Investing in cities for the future

Across most of the globe, population is expected to continue growing exponentially, although this is less so in Europe, which has a declining yet ageing population.

According to the UN, most of the change in Europe will have to take place in an integrated, affordable and sustainable fashion within pre-existing urban fabric.

Most European cities are expected to cover greater areas than in the past, and cities will have to increasingly recognise the importance of optimising how their public space is both designed and used. 

An ageing EU population will require the further adaptation of infrastructure and services.

More generally, the world cities will increasingly apply new technologies and innovation across a wide range of sectors, from transport and mobility to citizen engagement.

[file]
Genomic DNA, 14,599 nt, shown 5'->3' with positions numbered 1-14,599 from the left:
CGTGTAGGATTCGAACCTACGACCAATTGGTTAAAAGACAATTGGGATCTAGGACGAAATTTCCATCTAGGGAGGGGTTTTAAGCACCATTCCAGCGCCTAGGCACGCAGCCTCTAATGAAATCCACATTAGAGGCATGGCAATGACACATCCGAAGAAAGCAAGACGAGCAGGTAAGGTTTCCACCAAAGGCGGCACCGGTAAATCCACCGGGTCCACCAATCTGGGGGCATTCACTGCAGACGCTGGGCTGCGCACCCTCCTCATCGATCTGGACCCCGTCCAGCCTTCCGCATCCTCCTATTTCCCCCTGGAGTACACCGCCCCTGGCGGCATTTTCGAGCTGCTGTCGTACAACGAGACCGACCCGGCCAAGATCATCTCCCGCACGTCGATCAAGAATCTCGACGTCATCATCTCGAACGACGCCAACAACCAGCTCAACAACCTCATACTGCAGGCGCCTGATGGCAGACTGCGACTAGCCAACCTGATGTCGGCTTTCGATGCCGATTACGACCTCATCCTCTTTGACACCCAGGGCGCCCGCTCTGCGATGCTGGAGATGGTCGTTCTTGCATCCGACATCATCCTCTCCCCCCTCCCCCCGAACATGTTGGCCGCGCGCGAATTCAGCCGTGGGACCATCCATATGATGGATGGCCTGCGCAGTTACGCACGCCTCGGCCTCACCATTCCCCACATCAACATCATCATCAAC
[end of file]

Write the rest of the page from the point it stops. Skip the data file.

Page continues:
This technology will need to be integrated and interoperable – meaning different types of technology that speak to each other.

Cities, particularly those that are likely to see a population explosion, will need to cope with existing major issues such as providing sufficient affordable housing to an increasingly varied population, ensuring inclusiveness and reducing environmental impacts.

The challenges and opportunities for cities in the not too distant future will be explored in this report, which comes with 30 minutes of CPD.

Residential the most favoured property type by advisers

Residential and industrial facilities are among the property types advisers are most likely to increase their client's exposure to over the next 12 months, according to an FTAdviser poll.

When asked about the property types they favoured, a third (33.3 per cent) said residential, 26.7 per cent said industrial facilities, while 20 per cent said warehouses.

Some 13 per cent said warehouses, while only 6 per cent said they would consider increasing exposure in shopping centres.